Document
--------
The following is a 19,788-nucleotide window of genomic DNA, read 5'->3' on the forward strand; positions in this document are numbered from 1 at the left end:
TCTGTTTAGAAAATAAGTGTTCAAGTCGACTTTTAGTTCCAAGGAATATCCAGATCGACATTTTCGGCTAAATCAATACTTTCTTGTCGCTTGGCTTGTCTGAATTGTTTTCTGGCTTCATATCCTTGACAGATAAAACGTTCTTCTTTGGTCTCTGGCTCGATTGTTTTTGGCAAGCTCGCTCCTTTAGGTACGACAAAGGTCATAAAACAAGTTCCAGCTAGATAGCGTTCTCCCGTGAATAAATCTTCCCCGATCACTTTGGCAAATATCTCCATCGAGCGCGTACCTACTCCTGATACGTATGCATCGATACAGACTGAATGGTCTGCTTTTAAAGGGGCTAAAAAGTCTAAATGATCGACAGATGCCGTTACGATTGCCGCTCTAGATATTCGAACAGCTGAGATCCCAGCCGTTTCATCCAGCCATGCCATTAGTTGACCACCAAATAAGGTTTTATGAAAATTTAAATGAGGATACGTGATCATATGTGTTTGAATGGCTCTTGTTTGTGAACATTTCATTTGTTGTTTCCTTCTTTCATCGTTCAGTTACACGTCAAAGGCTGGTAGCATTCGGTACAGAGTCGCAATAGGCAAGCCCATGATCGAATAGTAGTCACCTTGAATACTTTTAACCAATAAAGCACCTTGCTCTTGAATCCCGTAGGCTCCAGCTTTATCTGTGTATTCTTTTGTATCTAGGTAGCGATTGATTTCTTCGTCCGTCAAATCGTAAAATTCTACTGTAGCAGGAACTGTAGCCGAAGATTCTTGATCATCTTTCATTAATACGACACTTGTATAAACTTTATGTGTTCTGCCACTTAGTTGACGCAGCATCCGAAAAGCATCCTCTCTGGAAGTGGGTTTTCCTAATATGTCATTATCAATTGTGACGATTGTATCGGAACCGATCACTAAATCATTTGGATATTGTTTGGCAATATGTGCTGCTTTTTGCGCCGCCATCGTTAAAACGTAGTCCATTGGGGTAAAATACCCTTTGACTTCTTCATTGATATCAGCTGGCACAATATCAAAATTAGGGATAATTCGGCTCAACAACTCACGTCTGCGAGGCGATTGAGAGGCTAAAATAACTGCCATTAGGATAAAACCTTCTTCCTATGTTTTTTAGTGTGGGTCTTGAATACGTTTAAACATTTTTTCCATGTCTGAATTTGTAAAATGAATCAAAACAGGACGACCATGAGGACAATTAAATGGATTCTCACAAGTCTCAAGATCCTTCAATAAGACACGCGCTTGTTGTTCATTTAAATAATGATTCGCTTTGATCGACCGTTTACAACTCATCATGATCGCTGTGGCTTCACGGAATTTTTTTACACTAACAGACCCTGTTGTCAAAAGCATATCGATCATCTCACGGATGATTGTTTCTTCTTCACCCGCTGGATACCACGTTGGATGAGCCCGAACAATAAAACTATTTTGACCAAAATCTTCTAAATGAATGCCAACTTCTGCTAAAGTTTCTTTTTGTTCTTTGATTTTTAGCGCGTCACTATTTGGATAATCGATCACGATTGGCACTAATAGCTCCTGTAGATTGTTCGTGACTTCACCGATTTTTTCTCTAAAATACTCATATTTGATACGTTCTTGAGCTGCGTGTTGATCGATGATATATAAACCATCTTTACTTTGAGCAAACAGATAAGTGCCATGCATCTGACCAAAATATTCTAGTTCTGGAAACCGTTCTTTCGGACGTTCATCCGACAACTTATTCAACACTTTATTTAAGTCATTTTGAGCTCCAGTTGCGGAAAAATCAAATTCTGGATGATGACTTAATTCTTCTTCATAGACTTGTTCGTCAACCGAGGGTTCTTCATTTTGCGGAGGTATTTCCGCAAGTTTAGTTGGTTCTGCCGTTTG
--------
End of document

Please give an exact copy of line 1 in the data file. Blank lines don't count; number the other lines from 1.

The following is a 19,788-nucleotide window of genomic DNA, read 5'->3' on the forward strand; positions in this document are numbered from 1 at the left end: